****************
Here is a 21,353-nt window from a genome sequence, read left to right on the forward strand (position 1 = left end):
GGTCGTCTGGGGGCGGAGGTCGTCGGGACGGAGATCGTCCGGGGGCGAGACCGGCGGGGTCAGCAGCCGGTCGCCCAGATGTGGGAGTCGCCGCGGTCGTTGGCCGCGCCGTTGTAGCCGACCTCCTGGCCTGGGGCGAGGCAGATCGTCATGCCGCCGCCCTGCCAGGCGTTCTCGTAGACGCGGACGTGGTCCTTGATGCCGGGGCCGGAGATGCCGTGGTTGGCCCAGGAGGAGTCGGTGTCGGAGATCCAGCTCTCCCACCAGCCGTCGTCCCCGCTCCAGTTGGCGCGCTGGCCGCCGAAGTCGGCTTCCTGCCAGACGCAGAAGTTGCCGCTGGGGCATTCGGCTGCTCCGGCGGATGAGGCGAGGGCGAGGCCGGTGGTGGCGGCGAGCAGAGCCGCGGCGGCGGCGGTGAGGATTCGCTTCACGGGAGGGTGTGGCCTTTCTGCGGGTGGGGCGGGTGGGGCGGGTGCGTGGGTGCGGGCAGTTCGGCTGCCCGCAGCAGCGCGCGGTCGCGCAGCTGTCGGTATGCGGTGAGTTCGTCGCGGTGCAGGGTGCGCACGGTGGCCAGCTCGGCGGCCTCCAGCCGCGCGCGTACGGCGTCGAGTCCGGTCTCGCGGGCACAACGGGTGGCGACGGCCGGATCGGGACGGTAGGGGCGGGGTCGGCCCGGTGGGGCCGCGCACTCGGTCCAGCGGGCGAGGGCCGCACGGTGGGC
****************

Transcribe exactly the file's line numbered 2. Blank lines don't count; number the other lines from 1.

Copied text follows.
GGTCGTCTGGGGGCGGAGGTCGTCGGGACGGAGATCGTCCGGGGGCGAGACCGGCGGGGTCAGCAGCCGGTCGCCCAGATGTGGGAGTCGCCGCGGTCGTTGGCCGCGCCGTTGTAGCCGACCTCCTGGCCTGGGGCGAGGCAGATCGTCATGCCGCCGCCCTGCCAGGCGTTCTCGTAGACGCGGACGTGGTCCTTGATGCCGGGGCCGGAGATGCCGTGGTTGGCCCAGGAGGAGTCGGTGTCGGAGATCCAGCTCTCCCACCAGCCGTCGTCCCCGCTCCAGTTGGCGCGCTGGCCGCCGAAGTCGGCTTCCTGCCAGACGCAGAAGTTGCCGCTGGGGCATTCGGCTGCTCCGGCGGATGAGGCGAGGGCGAGGCCGGTGGTGGCGGCGAGCAGAGCCGCGGCGGCGGCGGTGAGGATTCGCTTCACGGGAGGGTGTGGCCTTTCTGCGGGTGGGGCGGGTGGGGCGGGTGCGTGGGTGCGGGCAGTTCGGCTGCCCGCAGCAGCGCGCGGTCGCGCAGCTGTCGGTATGCGGTGAGTTCGTCGCGGTGCAGGGTGCGCACGGTGGCCAGCTCGGCGGCCTCCAGCCGCGCGCGTACGGCGTCGAGTCCGGTCTCGCGGGCACAACGGGTGGCGACGGCCGGATCGGGACGGTAGGGGCGGGGTCGGCCCGGTGGGGCCGCGCACTCGGTCCAGCGGGCGAGGGCCGCACGGTGGGC